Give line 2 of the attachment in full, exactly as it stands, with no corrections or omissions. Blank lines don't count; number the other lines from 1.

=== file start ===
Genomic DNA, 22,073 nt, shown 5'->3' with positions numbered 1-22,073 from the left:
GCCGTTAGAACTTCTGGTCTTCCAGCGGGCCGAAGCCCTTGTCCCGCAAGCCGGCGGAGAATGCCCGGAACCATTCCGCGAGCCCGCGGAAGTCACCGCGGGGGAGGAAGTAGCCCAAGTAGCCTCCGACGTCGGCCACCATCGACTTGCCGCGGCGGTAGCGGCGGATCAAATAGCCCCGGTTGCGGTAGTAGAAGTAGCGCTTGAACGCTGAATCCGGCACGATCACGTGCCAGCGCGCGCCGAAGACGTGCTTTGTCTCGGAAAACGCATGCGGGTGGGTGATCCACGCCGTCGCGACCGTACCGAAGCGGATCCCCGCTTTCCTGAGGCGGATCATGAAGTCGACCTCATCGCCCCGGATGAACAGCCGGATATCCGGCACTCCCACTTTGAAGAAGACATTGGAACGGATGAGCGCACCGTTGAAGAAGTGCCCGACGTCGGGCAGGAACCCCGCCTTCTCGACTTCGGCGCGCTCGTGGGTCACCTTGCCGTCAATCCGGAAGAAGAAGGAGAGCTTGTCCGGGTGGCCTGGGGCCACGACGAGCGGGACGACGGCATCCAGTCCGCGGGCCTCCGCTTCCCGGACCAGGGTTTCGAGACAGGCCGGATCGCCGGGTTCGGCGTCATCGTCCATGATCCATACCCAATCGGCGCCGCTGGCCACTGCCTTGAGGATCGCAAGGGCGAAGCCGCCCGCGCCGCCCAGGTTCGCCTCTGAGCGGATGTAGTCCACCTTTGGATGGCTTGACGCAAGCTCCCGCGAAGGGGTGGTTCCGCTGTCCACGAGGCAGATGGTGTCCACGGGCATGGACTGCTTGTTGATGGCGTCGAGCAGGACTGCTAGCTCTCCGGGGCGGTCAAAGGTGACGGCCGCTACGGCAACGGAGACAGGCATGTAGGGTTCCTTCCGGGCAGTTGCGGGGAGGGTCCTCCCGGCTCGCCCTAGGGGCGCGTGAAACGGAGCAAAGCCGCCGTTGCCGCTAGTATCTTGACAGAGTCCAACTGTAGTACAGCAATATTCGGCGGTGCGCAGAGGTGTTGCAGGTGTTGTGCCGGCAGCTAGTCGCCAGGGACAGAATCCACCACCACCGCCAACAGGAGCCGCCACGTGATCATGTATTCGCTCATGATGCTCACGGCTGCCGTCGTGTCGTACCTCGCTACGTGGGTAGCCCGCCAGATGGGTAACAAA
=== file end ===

GCCGTTAGAACTTCTGGTCTTCCAGCGGGCCGAAGCCCTTGTCCCGCAAGCCGGCGGAGAATGCCCGGAACCATTCCGCGAGCCCGCGGAAGTCACCGCGGGGGAGGAAGTAGCCCAAGTAGCCTCCGACGTCGGCCACCATCGACTTGCCGCGGCGGTAGCGGCGGATCAAATAGCCCCGGTTGCGGTAGTAGAAGTAGCGCTTGAACGCTGAATCCGGCACGATCACGTGCCAGCGCGCGCCGAAGACGTGCTTTGTCTCGGAAAACGCATGCGGGTGGGTGATCCACGCCGTCGCGACCGTACCGAAGCGGATCCCCGCTTTCCTGAGGCGGATCATGAAGTCGACCTCATCGCCCCGGATGAACAGCCGGATATCCGGCACTCCCACTTTGAAGAAGACATTGGAACGGATGAGCGCACCGTTGAAGAAGTGCCCGACGTCGGGCAGGAACCCCGCCTTCTCGACTTCGGCGCGCTCGTGGGTCACCTTGCCGTCAATCCGGAAGAAGAAGGAGAGCTTGTCCGGGTGGCCTGGGGCCACGACGAGCGGGACGACGGCATCCAGTCCGCGGGCCTCCGCTTCCCGGACCAGGGTTTCGAGACAGGCCGGATCGCCGGGTTCGGCGTCATCGTCCATGATCCATACCCAATCGGCGCCGCTGGCCACTGCCTTGAGGATCGCAAGGGCGAAGCCGCCCGCGCCGCCCAGGTTCGCCTCTGAGCGGATGTAGTCCACCTTTGGATGGCTTGACGCAAGCTCCCGCGAAGGGGTGGTTCCGCTGTCCACGAGGCAGATGGTGTCCACGGGCATGGACTGCTTGTTGATGGCGTCGAGCAGGACTGCTAGCTCTCCGGGGCGGTCAAAGGTGACGGCCGCTACGGCAACGGAGACAGGCATGTAGGGTTCCTTCCGGGCAGTTGCGGGGAGGGTCCTCCCGGCTCGCCCTAGGGGCGCGTGAAACGGAGCAAAGCCGCCGTTGCCGCTAGTATCTTGACAGAGTCCAACTGTAGTACAGCAATATTCGGCGGTGCGCAGAGGTGTTGCAGGTGTTGTGCCGGCAGCTAGTCGCCAGGGACAGAATCCACCACCACCGCCAACAGGAGCCGCCACGTGATCATGTATTCGCTCATGATGCTCACGGCTGCCGTCGTGTCGTACCTCGCTACGTGGGTAGCCCGCCAGATGGGTAACAAA